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Alonso: Three days of single-car testing "unfair" on F1 drivers

Aston Martin's Fernando Alonso says it is "unfair" for Formula 1 drivers to only get one and a half day of winter testing in Bahrain.

Fernando Alonso, Aston Martin AMR24

Photo by: Aston Martin Racing

In recent years pre-season testing has slimmed down from two four-day tests, then predominantly in Barcelona, to just a single three-day test in Bahrain.

But while holding a shorter test at the same venue as the season opener is more efficient and cost-effective for teams, Alonso feels drivers are being shortchanged by a lack of practice.

Teams are just using one single car each day, which thanks to modern simulation tools is usually enough to prepare for the new season. But it also means drivers get just one day and a half to adjust to the new machinery, having to hope there are no early glitches or gremlins that eat into the reduced run plan.

"We have very limited testing in Bahrain," Alonso said. "I've been thinking all winter about this, how unfair it is that we only have one day and a half to prepare a world championship.

"There is no other sport in the world, with all the money involved and with all the marketing and the good things that we say about Formula 1 and being closer and closer to the fans, [where that happens].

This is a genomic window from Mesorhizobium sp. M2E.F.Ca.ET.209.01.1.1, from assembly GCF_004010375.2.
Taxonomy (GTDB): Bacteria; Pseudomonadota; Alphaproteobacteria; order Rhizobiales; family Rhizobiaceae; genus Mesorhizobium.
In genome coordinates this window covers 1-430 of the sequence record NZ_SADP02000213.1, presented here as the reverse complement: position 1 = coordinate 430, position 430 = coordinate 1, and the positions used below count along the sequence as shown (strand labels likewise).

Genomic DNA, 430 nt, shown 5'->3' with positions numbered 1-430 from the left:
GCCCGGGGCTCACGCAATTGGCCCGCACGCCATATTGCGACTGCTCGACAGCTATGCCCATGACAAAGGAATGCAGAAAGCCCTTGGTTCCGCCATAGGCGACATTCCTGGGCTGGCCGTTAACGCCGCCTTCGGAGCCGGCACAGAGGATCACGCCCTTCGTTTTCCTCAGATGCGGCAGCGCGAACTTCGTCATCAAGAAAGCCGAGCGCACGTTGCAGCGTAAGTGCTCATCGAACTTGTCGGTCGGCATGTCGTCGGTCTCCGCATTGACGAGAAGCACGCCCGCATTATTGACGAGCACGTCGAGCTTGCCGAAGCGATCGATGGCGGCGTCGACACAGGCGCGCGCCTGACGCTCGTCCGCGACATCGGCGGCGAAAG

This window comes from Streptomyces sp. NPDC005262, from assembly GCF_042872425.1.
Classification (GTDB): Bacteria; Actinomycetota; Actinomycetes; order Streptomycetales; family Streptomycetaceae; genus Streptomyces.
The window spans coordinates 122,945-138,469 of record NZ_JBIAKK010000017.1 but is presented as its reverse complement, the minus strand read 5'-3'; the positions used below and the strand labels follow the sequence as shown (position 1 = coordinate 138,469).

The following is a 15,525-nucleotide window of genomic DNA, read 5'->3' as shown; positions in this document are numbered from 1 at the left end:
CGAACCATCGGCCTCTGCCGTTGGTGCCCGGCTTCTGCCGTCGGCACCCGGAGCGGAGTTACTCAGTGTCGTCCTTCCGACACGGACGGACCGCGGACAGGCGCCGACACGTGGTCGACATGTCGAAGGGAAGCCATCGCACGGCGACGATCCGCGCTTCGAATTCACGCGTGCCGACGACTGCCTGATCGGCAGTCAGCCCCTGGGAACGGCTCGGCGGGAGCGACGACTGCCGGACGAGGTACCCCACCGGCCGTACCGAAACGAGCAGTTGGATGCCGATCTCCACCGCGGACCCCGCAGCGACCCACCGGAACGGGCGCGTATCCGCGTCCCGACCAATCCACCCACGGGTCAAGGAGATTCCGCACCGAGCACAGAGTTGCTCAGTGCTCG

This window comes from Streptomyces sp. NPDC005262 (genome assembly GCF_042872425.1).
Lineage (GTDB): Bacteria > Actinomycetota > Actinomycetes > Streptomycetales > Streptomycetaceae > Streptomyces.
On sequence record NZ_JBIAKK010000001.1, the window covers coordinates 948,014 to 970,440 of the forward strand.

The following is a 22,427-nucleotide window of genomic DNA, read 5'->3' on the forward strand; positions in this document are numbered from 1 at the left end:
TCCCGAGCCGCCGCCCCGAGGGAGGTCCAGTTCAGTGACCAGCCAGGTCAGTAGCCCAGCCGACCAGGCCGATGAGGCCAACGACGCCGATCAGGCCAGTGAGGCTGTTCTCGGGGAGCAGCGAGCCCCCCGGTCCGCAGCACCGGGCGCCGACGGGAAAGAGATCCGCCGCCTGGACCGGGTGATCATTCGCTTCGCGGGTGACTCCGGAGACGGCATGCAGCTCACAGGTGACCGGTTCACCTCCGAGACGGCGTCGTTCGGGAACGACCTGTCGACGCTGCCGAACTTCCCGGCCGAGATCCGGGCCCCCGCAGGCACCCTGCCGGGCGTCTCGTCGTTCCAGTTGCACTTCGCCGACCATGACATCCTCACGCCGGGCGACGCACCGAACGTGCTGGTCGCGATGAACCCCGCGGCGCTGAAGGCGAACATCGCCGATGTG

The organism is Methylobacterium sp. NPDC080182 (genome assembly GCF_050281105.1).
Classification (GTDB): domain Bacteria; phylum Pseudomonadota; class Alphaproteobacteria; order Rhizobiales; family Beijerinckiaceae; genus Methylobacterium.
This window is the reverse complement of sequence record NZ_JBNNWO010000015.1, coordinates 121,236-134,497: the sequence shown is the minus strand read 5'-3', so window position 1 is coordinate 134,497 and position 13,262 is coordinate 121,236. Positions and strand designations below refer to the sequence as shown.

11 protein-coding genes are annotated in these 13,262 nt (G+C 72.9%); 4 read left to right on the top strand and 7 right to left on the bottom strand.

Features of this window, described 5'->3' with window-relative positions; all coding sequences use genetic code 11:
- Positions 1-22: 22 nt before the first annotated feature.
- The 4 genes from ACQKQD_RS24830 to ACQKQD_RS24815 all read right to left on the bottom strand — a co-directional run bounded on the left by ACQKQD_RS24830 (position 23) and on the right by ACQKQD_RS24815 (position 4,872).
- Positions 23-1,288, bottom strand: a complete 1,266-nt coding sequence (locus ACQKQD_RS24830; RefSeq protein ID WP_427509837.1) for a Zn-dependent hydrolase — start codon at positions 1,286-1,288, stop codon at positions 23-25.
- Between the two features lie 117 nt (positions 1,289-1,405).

"I cannot understand why we then go to Bahrain for four days, which could be two and two for the drivers. If you go to three, which is not even, which is an odd number, you cannot divide between the drivers.

Fernando Alonso, Aston Martin AMR24

Fernando Alonso, Aston Martin AMR24

Photo by: Aston Martin Racing

"And I don't know why we don't go with two cars? Because we are already in Bahrain and we race the following week."

Alonso is not the only driver who has led calls to open up winter testing to two cars, with Mercedes man and GPDA director George Russell also behind the idea.

"Personally speaking, I don't think three days is enough, because you have got to remember from a driver's perspective, that is one and a half days per driver," Russell said last year.

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"Could you imagine Rafael Nadal spending 12 weeks without hitting a ball and then going straight into the French Open with one and a half days of training? It just wouldn't ever happen.

"I understand and recognise why we do that. I think three days with two cars would probably be a good place to be."

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